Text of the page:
Aims: To evaluate the influence of sepsis in critically ill patients with acute renal failure (ARF), and to analyze the value of the sequential organ failure assessment (SOFA) score for assessing the morbidity and related mortality of these patients.
Material and methods: A prospective observational study developed in a medical intensive care unit (ICU) of a tertiary care university hospital. Data were collected from January 1, 2001 - July 31, 2002. The inclusion criterion was either a creatinine plasma level > or = 2 mg/dl on ICU admission or increases > or = 30% from its initial value. Sepsis was evaluated at the time of study inclusion, and patients were distributed into 2 groups (septic and nonseptic patients).
Results: Two hundred patients with ARF were prospectively enrolled in the study (91 (45.5%) septic and 109 (54.5%) nonseptic patients). Median age was 68 years in septic patients and 72 in nonseptic ones while the percentage of males in both groups was 66% vs 69%, respectively. Septic patients showed more organ failures and more respiratory, cardiovascular and coagulation failures at the time of study admission as well as a worse mean SOFA score during the first 4 days after inclusion (p < 0.01). Mortality rate at the ICU was significantly higher in the septic group when compared to the nonseptic one (55% vs 19.3%, OR = 2.21 (1.65 - 2.97)). Using stepwise logistic regression, acute tubular necrosis and oliguria in septic patients as well as cardiovascular failure (evaluated by SOFA score) in nonseptic patients were identified as independent risk factors for mortality.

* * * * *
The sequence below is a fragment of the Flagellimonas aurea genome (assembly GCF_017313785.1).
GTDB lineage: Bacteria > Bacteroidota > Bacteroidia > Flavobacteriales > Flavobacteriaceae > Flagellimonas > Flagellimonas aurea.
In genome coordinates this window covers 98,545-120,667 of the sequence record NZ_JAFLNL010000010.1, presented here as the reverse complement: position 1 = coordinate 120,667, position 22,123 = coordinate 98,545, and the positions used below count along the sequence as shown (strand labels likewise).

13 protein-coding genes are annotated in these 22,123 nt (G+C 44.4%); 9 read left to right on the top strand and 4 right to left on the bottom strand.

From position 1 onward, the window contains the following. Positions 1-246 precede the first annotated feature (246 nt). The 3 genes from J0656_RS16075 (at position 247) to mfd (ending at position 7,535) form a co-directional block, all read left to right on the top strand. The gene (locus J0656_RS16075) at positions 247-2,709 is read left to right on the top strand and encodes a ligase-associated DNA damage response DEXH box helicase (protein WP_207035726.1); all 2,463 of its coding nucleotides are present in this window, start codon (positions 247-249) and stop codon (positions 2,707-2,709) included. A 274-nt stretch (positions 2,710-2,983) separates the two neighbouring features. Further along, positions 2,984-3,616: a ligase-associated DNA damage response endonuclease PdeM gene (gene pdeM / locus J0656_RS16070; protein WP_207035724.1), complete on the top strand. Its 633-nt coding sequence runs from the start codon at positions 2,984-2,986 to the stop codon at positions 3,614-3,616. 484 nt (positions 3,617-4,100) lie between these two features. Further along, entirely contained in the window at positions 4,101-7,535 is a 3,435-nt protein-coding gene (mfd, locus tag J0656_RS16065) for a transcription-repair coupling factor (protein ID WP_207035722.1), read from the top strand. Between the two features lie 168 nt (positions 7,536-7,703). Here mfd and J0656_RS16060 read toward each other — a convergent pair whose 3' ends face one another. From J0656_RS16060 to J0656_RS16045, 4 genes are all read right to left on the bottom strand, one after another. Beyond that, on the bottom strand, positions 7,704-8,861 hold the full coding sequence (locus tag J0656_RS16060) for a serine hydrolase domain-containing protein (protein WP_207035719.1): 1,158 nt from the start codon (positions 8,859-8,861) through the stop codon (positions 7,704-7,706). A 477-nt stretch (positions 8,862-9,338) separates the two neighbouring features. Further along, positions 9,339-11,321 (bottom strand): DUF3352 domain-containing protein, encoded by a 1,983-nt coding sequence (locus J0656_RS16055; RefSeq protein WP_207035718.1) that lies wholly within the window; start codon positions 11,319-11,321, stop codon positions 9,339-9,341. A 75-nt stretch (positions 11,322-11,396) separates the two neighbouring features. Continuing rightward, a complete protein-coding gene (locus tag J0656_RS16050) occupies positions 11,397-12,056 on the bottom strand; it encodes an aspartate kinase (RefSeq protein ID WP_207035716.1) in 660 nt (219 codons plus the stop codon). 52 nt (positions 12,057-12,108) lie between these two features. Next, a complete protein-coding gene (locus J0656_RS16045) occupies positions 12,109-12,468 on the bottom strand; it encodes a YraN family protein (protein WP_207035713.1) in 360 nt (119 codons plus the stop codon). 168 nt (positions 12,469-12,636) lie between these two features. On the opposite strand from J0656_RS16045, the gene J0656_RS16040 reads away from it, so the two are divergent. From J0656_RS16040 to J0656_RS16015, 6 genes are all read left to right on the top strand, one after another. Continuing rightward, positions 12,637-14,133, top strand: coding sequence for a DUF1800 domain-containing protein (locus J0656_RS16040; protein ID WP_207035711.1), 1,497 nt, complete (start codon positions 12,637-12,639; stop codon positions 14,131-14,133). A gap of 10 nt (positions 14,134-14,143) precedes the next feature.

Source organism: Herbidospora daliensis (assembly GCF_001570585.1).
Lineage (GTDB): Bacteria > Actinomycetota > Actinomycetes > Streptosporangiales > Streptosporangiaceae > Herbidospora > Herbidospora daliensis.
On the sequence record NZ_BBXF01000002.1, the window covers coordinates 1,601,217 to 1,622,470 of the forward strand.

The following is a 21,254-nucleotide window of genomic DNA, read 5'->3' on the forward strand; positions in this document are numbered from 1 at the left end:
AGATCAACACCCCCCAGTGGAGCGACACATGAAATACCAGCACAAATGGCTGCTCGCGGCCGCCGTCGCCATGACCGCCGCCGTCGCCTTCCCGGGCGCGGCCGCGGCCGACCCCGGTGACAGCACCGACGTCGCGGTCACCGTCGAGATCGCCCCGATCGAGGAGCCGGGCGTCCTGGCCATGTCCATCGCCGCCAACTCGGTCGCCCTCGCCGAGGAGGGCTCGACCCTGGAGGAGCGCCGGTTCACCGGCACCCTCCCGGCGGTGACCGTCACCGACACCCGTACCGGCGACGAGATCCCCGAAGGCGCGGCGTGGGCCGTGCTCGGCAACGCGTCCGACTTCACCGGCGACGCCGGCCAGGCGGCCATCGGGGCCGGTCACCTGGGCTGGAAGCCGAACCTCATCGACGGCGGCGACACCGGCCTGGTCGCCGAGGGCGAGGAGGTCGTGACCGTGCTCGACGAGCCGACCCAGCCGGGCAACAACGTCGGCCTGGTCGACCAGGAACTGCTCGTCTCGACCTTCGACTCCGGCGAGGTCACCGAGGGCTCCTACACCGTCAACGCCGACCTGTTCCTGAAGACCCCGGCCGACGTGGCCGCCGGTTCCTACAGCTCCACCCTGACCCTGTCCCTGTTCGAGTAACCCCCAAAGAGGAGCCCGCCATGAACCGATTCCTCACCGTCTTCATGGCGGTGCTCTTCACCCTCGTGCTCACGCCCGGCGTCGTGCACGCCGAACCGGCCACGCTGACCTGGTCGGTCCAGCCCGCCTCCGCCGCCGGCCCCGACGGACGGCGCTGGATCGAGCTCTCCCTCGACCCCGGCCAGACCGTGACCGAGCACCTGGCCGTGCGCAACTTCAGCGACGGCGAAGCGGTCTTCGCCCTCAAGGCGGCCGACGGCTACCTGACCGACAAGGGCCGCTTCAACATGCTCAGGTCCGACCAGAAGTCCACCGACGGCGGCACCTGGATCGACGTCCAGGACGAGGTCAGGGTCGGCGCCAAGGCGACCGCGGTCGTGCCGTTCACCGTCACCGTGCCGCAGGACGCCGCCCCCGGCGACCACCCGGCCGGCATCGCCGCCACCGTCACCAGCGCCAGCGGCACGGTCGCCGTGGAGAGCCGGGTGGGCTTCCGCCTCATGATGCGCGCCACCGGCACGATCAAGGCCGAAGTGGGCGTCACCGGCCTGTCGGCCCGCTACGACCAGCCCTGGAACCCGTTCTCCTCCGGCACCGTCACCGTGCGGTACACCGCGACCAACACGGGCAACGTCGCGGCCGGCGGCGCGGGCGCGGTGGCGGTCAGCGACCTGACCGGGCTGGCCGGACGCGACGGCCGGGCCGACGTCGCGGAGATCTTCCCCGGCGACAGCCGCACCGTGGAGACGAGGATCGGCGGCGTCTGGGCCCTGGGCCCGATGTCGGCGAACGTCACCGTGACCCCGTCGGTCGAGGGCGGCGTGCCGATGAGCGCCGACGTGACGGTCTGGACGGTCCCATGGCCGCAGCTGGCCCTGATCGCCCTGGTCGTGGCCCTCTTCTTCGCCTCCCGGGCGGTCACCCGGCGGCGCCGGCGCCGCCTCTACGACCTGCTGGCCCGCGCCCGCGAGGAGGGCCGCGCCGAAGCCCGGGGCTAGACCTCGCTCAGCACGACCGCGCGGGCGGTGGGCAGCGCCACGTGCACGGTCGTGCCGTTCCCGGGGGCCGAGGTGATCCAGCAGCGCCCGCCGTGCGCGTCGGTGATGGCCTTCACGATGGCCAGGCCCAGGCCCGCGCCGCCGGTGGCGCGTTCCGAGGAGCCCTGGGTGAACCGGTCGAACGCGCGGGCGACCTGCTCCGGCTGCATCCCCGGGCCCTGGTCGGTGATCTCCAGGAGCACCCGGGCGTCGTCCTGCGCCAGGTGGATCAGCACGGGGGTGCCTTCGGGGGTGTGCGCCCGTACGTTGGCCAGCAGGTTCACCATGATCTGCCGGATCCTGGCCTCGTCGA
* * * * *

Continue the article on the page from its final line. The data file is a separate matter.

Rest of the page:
Conclusions: Septic and nonseptic ICU patients with ARF have an increased risk of ICU mortality depending on the type of organ failure. Although SOFA score does not predict outcome, it is a useful tool to categorize these patients and to describe a sequence of complications in critically ill patients.